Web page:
Adobe does document security

Electronic document giant Adobe Systems said that it was partnering with digital certificate company GeoTrust to provide technology that will allow documents that use Adobe's popular PDF (Portable Document Format) to be digitally certified.

The companies issued a joint statement on Tuesday to announce a document signing service that pairs GeoTrust's True Credentials digital signing technology with Adobe's Acrobat document security software. The new service will make it possible for organizations to verify the authenticity of a document using a digital certificate, which the companies claim will help fight online fraud such as phishing scans and online identity theft.

The certified document service, or "CDS," was developed jointly by Adobe, and GeoTrust. The service is being marketed to businesses and organizations, such as financial services companies and government agencies, that want to deliver sensitive information to customers online without worrying about phishing and document forgery scams, said John Landwehr, group manager for security solutions and strategy at Adobe.

Reports from financial analysts and official government documents are just two areas where there is a market for secure signing technology, Landwehr said, using the recent controversy over possibly forged documents from the U.S. National Guard concerning the performance of President George Bush as an example of the need to verify the authenticity of important documents.

To use CDS, companies first apply for a digital certificate from GeoTrust. That company screens applicants and issues a digital token to those who pass the company's vetting process. Individual users are issued a private key for signing documents, which is encrypted and stored on an iKey USB (Universal Serial Bus) token by SafeNet Inc. To sign a document, users insert their iKey token into a USB slot on their computer, then use a "Save As Certified Document" feature in Adobe's Acrobat Version 6 software to digitally sign the PDF document, Landwehr said.

Users must enter a PIN number after entering the USB token in order to sign the PDF using their private key, he said.

For organizations, such as banks, that want to digitally certify large volumes of electronic documents, GeoTrust issues a digital certificate to the organization. That token can be stored on a iKey token or in a hardware security module such as SafeNet's Luna server-based key management system, which permits companies to sign documents more quickly. Adobe's LiveCycle Document Security software can then be used to access the key and rapidly sign documents prior to sending them out, Landwehr said.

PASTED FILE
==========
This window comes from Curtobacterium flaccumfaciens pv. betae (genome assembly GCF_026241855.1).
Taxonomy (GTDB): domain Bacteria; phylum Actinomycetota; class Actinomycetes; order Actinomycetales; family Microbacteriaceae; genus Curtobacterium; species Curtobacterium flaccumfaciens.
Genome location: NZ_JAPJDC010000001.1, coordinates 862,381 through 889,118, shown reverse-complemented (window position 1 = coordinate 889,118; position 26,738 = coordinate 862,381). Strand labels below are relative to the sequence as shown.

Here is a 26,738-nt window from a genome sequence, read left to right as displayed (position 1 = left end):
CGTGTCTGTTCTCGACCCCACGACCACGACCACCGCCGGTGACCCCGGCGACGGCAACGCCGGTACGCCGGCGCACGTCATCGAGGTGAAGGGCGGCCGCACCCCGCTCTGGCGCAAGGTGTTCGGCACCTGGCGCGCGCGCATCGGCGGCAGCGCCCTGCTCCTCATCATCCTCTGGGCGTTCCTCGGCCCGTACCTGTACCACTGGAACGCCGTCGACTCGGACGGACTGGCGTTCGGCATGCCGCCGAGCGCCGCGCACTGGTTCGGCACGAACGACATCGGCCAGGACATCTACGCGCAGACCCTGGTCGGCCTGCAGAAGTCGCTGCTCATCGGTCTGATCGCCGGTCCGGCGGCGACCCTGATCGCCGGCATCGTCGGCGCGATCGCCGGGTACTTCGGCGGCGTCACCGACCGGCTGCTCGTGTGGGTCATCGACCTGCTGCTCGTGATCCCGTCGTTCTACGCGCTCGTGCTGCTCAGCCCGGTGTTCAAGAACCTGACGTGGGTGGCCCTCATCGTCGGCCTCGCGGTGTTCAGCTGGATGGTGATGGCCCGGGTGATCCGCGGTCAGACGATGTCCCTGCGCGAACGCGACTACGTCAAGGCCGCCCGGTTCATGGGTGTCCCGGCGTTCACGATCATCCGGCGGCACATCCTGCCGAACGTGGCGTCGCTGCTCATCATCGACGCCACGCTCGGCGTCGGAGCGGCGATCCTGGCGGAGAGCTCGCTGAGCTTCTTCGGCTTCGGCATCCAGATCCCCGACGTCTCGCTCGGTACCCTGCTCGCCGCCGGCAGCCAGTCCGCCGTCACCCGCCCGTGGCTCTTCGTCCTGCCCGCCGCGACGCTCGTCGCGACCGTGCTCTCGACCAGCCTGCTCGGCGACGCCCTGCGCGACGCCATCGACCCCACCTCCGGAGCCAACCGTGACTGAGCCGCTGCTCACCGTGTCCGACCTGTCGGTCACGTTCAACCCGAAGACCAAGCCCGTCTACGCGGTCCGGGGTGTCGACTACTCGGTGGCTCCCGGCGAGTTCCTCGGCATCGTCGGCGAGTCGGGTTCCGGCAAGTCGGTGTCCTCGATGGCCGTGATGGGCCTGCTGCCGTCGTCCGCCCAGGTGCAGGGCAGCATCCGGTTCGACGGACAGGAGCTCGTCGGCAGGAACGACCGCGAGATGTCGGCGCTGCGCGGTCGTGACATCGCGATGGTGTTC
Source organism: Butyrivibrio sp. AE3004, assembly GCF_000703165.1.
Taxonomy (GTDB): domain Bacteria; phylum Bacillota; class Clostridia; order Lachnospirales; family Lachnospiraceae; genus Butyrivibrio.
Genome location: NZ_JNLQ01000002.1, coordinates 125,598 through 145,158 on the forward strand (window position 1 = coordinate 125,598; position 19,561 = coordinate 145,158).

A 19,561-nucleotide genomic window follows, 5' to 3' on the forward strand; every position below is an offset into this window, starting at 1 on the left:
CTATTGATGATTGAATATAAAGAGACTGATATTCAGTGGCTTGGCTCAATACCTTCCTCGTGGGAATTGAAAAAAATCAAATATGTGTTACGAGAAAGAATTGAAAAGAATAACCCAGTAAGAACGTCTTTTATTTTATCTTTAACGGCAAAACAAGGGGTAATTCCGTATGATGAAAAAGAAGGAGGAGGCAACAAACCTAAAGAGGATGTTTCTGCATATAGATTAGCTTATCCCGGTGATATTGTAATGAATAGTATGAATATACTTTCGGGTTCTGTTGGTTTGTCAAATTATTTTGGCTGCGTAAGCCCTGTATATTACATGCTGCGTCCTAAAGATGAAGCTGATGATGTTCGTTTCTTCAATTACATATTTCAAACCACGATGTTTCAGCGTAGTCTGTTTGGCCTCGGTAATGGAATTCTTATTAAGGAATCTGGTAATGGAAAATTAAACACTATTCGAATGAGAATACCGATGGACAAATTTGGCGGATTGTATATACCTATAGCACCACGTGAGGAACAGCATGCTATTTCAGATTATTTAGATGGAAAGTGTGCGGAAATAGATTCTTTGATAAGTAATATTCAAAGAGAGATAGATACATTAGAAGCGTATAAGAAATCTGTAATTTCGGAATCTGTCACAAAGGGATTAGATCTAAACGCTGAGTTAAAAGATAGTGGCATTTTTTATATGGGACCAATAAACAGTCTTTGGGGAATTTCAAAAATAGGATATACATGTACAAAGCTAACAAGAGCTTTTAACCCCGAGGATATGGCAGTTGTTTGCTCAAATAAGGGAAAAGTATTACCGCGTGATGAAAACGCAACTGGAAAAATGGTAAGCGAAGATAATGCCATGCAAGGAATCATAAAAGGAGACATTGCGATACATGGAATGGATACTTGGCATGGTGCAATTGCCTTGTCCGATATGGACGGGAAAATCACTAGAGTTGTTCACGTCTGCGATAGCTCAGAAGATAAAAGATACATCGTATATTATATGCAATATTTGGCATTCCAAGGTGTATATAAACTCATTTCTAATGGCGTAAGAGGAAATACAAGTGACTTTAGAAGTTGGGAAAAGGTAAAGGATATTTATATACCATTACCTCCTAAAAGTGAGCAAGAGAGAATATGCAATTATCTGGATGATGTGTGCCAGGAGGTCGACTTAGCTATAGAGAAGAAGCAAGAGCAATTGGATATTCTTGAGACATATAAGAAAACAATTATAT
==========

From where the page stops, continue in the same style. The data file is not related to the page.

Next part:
PDF documents that have been signed display a blue ribbon in the Acrobat Reader application tray, akin to the "lock" icon commonly displayed on the bottom margin of Web browsers when viewing Web sites that use Secure Sockets Layer (SSL), Landwehr said.

The goal is to make it easier for organizations to begin using digital documents for critical business communications instead of paper-based forms, making business processes that rely on those forms more efficient and easier to automate, according to a statement by Ivan Koon, senior vice president of the Intelligent Document business unit at Adobe.

While the companies are marketing the new services to individuals as well as businesses, consumers might find that the cost CDS is a bit rich for their blood: a single-user, one year credential from GeoTrust costs US$895.00. Discounts are available for enterprise-wide solutions, the companies said. Companies will also need to purchase the Adobe Acrobat software to create PDFs and, optionally, the LiveCycle Document Security software, Landwehr said.

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